Santana dropped his season ERA to a sterling 0.41 with yesterday’s performance, and while his peripherals aren’t quite as amazing, they’re still quite good; a 20.0 percent strikeout rate and 6.7 percent walk rate will definitely play. The Twins need all the help they can get; continued good performance from Santana would go a long way toward making this season a success in one way or another.

Yesterday’s biggest home run

Kris Bryant — 451 feet

My word, that was a bomb. Tagging a ball off that scoreboard in left-center Wrigley means you hit it a country mile, and that’s exactly what Bryant did. Before yesterday, Bryant had yet to hit his first dinger of the year; he made it a good one. At 451 feet, this is the fourth-longest shot of the young season.

The danger of falling behind in the count is a simple concept that I don’t always appreciate the importance of. Tyler Glasnow is a hot prospect for the Pirates, but the 23-year-old was lacking command for much of yesterday (a 55% strike rate). He started Bryant off with a changeup in the dirt, then missed with a fastball on pitch number two. Down 2–0 in the count, he grooved a fastball, because what else are you going to do when you can’t find the strike zone? There are a lot of strategic concerns that go into pitching, and it’s almost certainly correct some percentage of the time to just pump a fastball middle-middle, even against Kris Bryant. But yesterday in the first was not one of those times, apparently.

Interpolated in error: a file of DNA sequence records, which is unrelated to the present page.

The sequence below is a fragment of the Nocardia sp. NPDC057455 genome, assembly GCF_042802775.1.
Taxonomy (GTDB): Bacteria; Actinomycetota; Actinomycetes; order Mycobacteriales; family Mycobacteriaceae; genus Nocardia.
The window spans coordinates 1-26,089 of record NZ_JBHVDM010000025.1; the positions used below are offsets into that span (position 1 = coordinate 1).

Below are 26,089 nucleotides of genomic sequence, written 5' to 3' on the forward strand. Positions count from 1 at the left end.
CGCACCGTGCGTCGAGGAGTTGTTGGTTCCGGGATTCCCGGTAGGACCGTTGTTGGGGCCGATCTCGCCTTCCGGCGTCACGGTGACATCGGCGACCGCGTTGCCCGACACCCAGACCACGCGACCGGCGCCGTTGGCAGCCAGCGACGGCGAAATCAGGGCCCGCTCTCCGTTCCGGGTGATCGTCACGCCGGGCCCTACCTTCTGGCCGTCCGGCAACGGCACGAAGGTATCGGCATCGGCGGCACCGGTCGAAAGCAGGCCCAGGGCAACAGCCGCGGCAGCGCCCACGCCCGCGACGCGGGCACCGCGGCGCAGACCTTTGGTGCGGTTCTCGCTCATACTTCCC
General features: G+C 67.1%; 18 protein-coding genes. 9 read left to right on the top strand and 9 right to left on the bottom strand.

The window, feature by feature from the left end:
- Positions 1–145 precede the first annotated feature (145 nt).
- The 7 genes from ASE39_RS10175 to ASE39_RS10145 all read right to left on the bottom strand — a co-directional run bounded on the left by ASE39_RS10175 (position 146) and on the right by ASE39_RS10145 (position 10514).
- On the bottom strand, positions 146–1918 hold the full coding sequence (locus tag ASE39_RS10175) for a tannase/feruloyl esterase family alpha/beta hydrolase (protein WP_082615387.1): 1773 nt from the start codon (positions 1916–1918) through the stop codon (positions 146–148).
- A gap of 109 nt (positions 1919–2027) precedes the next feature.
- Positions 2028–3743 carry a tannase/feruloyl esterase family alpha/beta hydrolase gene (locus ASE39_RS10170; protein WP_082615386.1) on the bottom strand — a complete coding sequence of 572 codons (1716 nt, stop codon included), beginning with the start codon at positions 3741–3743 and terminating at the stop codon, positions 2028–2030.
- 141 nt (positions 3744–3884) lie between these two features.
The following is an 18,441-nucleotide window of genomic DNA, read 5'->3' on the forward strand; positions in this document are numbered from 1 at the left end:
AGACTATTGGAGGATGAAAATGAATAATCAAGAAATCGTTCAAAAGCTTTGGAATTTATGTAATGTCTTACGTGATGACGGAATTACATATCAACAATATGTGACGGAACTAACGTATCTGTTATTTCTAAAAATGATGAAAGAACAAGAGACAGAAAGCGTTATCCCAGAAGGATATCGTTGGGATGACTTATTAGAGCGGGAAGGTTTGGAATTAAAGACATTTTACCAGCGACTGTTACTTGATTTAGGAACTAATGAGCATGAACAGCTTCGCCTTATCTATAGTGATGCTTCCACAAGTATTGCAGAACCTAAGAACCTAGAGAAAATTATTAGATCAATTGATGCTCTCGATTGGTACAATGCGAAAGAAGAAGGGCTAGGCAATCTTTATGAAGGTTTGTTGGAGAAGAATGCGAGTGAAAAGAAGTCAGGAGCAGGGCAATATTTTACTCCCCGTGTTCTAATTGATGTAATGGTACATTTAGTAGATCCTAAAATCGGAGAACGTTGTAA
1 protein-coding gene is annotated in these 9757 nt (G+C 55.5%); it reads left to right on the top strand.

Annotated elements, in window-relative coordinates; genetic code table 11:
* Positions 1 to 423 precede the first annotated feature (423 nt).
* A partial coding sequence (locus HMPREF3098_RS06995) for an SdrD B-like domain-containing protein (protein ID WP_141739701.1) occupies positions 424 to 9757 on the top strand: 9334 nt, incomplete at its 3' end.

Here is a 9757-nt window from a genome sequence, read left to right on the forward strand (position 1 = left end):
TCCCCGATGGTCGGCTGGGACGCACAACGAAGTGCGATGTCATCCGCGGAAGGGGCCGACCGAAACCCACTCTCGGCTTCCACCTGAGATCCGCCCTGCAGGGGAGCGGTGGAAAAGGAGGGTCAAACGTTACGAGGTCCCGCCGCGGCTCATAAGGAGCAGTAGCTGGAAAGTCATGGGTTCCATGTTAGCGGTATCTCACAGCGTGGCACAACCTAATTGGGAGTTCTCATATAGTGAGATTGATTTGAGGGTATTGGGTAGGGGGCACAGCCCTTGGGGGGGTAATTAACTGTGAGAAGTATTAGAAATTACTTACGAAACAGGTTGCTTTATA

SABRy tidbits

  • For the main SBNation MLB site, Grant Brisbee has a great reflection on Jackie Robinson Day, and what it should mean in the present.
  • Merritt Rohlfing (who will soon be joining us here at Beyond the Box Score) broke down Abraham Almonte’s apparent transformation into a patient hitter for Let’s Go Tribe. It’s a product of a changed approach by Almonte and by opposing pitchers, according to Rohlfing, but don’t expect his 1:1 strikeout-to-walk ratio to hold.
  • Pinstripe Alley’s Matt Ferenchick tells the stories of the three Yankees players to pull a “Moonlight Graham,” who have one career major league game and zero plate appearances. A lot needs to go right (or wrong, depending on your perspective) for a player to achieve this feat, and the life stories of these Yankees are fascinating.

Tonight’s best pitching matchup

Jon Lester (3.25 projected ERA) vs. Jameson Taillon (3.64 projected ERA)

It is apparently Cubs–Pirates day here at Launch Angles. This is a deserving matchup, though; Lester is an established veteran who is almost metronomic in his excellence, while Taillon is an exciting young player whose off to a great start in 2017. Through two starts, he’s sitting at a 1.38 ERA and a 3.55 FIP. Taillon’s repertoire isn’t special in-and-of itself, but his fastball sits in the mid-90s and his curveball can really bite.

Lester, at this point, should probably be a wholly known quantity. He too is off to a great start, having struck out 14 batters in his first 11 innings of work while walking only three. Lester is also fun to watch (or possibly frustrating) for his total inability to throw to first base. The Cubs (specifically, Anthony Rizzo and Willson Contreras) have developed a lot of tricks to keep runners from getting comfortable, but it always feels like there’s the potential for a team to go hog-wild on the basepaths, which makes for a fun viewing experience.